How to use a USB hub to hook up multiple devices to your iPad | Cult of Mac

How to use a USB hub to hook up multiple devices to your iPad


iPad usb hub
It's a mess, but it all works perfectly.
Photo: Charlie Sorrel/Cult of Mac

You know how the Lightning cable that plugs into your iDevice has a USB plug on the other end? That’s because the Lightning port is a kind of fancy USB port itself. You already know that you can in plug a keyboard, or an audio interface, or a camera, using Apple’s Lightning to USB Camera Adapter. But did you know that you can plug in all of those at once? That’s right — by using a powered USB hub, you can hook up as many accessories as you like to your iPad at once. If you ever use your iPad to work at your desk, with a keyboard, then you can use this tip to build your own iPad docking station.

How to connect a powered USB hub to your iPad

This tip works because the Lightning connector is a USB connector. It won’t let you hook up a printer, or browse a hard drive or USB stick, but it will let you connect all kinds of other accessories. For example, you can hook up:

  • Camera
  • Keyboard
  • Audio interface
  • MIDI gear
  • Ethernet adapter
  • Projector
  • Memory card reader

Some of these, like the Ethernet adapter, are surprising. Others are obvious — the name of the Lightning to USB Camera Adapter kind of gives things away.

Like any USB port, the Lightning port can be multiplied with a standard USB hub. You can sometimes get away with using a non-powered hub, but only if the combined power requirements of the connected peripherals are extremely modest. In almost all cases, you’ll see an error on the iPad (or iPhone) screen telling you that the device draws too much power. To avoid this, and keep everything working, you should use a powered hub.

Dongles required to dangle

Today, Apple may be the world's biggest dongle company.
Today, Apple may be the world’s biggest dongle company.
Photo: Apple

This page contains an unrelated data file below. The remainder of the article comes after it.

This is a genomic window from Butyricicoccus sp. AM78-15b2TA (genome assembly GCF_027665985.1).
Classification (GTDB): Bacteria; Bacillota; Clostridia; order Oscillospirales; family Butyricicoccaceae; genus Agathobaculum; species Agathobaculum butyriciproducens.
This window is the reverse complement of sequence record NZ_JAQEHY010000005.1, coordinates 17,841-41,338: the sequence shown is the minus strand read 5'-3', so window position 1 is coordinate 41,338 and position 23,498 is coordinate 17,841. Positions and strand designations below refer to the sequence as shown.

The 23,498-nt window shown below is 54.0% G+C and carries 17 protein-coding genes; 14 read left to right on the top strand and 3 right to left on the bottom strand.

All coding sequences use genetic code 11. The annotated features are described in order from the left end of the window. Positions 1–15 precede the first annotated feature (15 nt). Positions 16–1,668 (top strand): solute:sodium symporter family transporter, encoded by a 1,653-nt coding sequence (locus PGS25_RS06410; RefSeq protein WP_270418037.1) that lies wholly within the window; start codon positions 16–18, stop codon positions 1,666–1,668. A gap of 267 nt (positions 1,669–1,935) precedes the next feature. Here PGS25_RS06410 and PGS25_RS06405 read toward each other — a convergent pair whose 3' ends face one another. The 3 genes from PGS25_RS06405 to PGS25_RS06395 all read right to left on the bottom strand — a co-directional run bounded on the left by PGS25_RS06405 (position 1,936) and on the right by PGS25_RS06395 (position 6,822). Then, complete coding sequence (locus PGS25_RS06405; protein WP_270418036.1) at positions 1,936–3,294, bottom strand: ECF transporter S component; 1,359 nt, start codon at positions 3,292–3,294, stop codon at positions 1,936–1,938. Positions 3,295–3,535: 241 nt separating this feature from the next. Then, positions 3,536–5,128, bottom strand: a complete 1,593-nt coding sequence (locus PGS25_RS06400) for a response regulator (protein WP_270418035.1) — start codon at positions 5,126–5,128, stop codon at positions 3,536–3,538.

You can’t just plug a USB hub straight into your iPad. To do it, you need a dongle. You should buy either the simple Lightning to USB Camera Adapter ($29), or the fancier Lightning to USB 3 Camera Adapter ($39). If you don’t have an adapter already, get the second one, for reasons that will become clear in a moment.

Once you have your USB hub, plug in all your devices, and plug the hub into the power. Then plug the hub’s output into the USB-Lightning adapter, and plug that into your iPad. Just like hooking up multiple USB peripherals to a Mac, the iPad sees them all separately. So, you could have a QWERTY keyboard to type and control the iPad, a MIDI piano keyboard to play music in GarageBand, an SD card reader for you photos, and a high-quality audio interface hooked up to speakers, or to get input from, say, a guitar. And all of those will work at once.

Limitations of USB hubs on iOS

There are some things you can’t do with a USB hub. For one, you can’t use anything that requires a driver, like a printer, and some audio devices. And you can’t use more than one audio interface at once, either. iOS only “sees” one audio device at a time, so you can hook up several of them for more inputs, or two add multiple speaker outputs.

The other big limit is power. While the powered USB hub takes care of powering the accessories, it won’t charge your iPad. If you’re involved in a long session, with the screen on the whole time, then you might want to plug the iPad in while you do it. But how? You’ve already used up its sole Lightning port.

Charging the iPad

The answer is the Lightning to USB 3 Camera Adapter, mentioned above. This sports not just a USB hole, but a Lightning hole, too. The idea is that you plug your Lighting charger into the adapter, and it passes the power on to the iPad. Thus, your iPad gets juice while you use it.

To recap, then, you will need two power sources for this setup: a powered USB hub for your accessories, and a powered adapter for the iPad. Once you have it all hooked together, though, you can connect your iPad to everything at once just by plugging in a single connector to its Lightning port. Musicians are probably the folks most likely to find this useful, but the trick has a lot to offer everyone. Keyboard, audio, and Ethernet in the office. Power, projector, and keyboard in the boardroom. Keyboard and SD card reader in the studio. You get the idea.

So, next time somebody tells you that the iPad doesn’t have USB, send that dumbo a link to this page. I’ll show ’em.